I haven't used the ravioli attachment. I've made ravioli several ways, and doing it just by hand (after sheets are rolled) is fine, or... I really like the ravioli press I've gotten; it's either this one or very similar: http://www.williams-sonoma.com/produc...

                Cut the sheets to length, put them in the press, make indentations, fill the indentations, top with another sheet, roll and turn out. Quick, easy, and perfectly shaped ravioli. I'm a big fan, though if I was better at doing it by hand that would probably be fine, too.

                2 Replies
                1. re: KaBudokan

                  I tried a ravioli press, but it must've been too 'tinny" as the aluminum or tin flaked off on the first use. I don't recall what brand it was. It scared me off from buying another one.

                  It would seem to me that one would have to roll the sheets to the shape of the ravioli press; would that be a headache? What do you do with the pieces, roll them out again?

                  1. re: Rella

                    I haven't had any issues with anything flaking off of the press. (I think it's the Norpro one - I did actually buy it at WS since I was in a hurry...)

                    As far as rolling the sheets, the KA pasta roller makes sheets that are basically the exact right width, and I then cut them about 1" longer than the length.

                    I have rerolled the scraps after dividing the ravioli in order to use them again. As long as you do it quickly, they work fine to reroll them.

                    Like I said, I've made ravioli and pierogies by hand, and I've made several types of ravioli with the press, and at least for me (with my speed level - or, more accurately,slowness level) the ravioli press makes pretty quick work and makes the ravioli all consistent. Once you get the process down it goes really quickly. There's also no dealing with an egg white or water wash to seal, so that saves another step.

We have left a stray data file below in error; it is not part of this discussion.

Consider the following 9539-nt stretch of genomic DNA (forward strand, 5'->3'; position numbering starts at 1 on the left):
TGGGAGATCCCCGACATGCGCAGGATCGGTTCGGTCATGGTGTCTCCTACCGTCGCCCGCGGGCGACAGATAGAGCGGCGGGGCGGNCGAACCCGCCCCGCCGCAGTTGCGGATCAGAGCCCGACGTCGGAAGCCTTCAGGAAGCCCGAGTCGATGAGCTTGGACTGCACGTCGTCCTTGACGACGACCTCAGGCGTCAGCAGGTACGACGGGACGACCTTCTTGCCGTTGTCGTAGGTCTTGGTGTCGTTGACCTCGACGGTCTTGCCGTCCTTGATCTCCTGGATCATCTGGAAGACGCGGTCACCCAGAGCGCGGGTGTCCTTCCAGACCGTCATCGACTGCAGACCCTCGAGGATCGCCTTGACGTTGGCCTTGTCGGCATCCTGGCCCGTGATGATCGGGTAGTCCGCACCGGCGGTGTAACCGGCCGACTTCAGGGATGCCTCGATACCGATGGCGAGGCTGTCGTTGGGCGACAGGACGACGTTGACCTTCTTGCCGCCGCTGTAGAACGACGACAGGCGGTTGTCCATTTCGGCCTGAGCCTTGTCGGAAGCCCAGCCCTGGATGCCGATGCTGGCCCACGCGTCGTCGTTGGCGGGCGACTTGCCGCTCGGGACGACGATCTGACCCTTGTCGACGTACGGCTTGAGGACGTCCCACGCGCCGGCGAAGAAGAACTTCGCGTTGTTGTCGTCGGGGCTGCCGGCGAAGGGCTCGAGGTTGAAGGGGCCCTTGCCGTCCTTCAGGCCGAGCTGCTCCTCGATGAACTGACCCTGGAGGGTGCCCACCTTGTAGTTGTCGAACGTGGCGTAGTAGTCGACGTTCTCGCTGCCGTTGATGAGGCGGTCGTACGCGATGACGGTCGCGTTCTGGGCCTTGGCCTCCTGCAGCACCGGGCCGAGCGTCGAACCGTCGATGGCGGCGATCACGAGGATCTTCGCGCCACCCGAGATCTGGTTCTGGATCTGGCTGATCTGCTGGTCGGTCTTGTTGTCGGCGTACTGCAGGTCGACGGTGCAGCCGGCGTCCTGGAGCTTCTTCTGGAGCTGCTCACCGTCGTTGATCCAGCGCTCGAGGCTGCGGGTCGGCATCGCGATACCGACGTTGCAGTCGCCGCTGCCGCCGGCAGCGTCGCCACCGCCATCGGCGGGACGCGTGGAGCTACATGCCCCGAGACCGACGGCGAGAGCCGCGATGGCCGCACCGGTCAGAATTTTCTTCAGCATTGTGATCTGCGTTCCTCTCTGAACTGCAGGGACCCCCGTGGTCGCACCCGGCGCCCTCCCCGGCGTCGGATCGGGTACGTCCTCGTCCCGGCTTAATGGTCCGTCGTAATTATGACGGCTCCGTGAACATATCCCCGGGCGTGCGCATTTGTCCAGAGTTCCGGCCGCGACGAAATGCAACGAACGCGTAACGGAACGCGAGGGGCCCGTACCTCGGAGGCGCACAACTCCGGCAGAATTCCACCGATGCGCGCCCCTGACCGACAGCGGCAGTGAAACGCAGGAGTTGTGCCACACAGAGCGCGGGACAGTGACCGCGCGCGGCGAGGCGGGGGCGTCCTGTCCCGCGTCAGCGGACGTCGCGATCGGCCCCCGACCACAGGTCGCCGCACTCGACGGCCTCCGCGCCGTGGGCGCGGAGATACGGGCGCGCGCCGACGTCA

2. I just got the three piece KA pasta roller and cutter set (roller, plus wide noodle cutter plus round noodle cutter) for Christmas, and I love it. I've never owned a hand crank machine, so can't offer comparison advice on that. But I have made hand rolled noodles and wrappers, and there's no question the machine cranked sheets are easier to make and more consistent. I've used it for Italian style egg, whole wheat and spinach pastas including lasagna sheets, fettuncine and spaghetti, and sheets for tortellini. I've also used it for Asia noodles like soba and basic Asian egg noodles and won ton wrappers. Works great!

                  14 Replies
                  1. re: qianning

                    I certainly envy you your energy! Do you have a certain book or receipe or advice to start with for making simple dough recipe for ravioli dough. I can't seem to get past the advice re the flour.

                    1. re: Rella